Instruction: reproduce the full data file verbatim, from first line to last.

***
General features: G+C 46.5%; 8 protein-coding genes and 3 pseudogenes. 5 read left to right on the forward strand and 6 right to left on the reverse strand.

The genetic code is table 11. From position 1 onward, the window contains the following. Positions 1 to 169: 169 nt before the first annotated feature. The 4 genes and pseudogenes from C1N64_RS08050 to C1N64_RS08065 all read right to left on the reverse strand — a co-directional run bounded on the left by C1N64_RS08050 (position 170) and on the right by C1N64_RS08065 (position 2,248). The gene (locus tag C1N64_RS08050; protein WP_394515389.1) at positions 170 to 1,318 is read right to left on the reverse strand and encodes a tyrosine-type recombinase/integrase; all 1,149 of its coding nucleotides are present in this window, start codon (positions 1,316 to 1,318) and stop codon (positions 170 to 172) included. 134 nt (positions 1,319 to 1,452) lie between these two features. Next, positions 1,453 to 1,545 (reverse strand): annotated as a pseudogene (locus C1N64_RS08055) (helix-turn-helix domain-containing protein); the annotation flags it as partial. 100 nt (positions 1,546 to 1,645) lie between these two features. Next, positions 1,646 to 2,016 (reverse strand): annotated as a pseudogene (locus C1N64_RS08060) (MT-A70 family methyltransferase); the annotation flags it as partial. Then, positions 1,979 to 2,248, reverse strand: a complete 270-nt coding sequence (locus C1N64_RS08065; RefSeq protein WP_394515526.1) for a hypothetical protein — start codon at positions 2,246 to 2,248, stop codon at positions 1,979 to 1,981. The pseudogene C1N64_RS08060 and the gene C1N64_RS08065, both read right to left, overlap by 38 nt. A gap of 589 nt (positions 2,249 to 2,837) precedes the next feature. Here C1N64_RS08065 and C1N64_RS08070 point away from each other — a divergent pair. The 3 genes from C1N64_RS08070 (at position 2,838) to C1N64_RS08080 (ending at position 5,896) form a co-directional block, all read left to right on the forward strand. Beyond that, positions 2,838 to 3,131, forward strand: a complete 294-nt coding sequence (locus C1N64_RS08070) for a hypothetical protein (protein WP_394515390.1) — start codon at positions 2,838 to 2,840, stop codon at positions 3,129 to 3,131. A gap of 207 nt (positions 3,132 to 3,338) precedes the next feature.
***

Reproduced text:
General features: G+C 46.5%; 8 protein-coding genes and 3 pseudogenes. 5 read left to right on the forward strand and 6 right to left on the reverse strand.

The genetic code is table 11. From position 1 onward, the window contains the following. Positions 1 to 169: 169 nt before the first annotated feature. The 4 genes and pseudogenes from C1N64_RS08050 to C1N64_RS08065 all read right to left on the reverse strand — a co-directional run bounded on the left by C1N64_RS08050 (position 170) and on the right by C1N64_RS08065 (position 2,248). The gene (locus tag C1N64_RS08050; protein WP_394515389.1) at positions 170 to 1,318 is read right to left on the reverse strand and encodes a tyrosine-type recombinase/integrase; all 1,149 of its coding nucleotides are present in this window, start codon (positions 1,316 to 1,318) and stop codon (positions 170 to 172) included. 134 nt (positions 1,319 to 1,452) lie between these two features. Next, positions 1,453 to 1,545 (reverse strand): annotated as a pseudogene (locus C1N64_RS08055) (helix-turn-helix domain-containing protein); the annotation flags it as partial. 100 nt (positions 1,546 to 1,645) lie between these two features. Next, positions 1,646 to 2,016 (reverse strand): annotated as a pseudogene (locus C1N64_RS08060) (MT-A70 family methyltransferase); the annotation flags it as partial. Then, positions 1,979 to 2,248, reverse strand: a complete 270-nt coding sequence (locus C1N64_RS08065; RefSeq protein WP_394515526.1) for a hypothetical protein — start codon at positions 2,246 to 2,248, stop codon at positions 1,979 to 1,981. The pseudogene C1N64_RS08060 and the gene C1N64_RS08065, both read right to left, overlap by 38 nt. A gap of 589 nt (positions 2,249 to 2,837) precedes the next feature. Here C1N64_RS08065 and C1N64_RS08070 point away from each other — a divergent pair. The 3 genes from C1N64_RS08070 (at position 2,838) to C1N64_RS08080 (ending at position 5,896) form a co-directional block, all read left to right on the forward strand. Beyond that, positions 2,838 to 3,131, forward strand: a complete 294-nt coding sequence (locus C1N64_RS08070) for a hypothetical protein (protein WP_394515390.1) — start codon at positions 2,838 to 2,840, stop codon at positions 3,129 to 3,131. A gap of 207 nt (positions 3,132 to 3,338) precedes the next feature.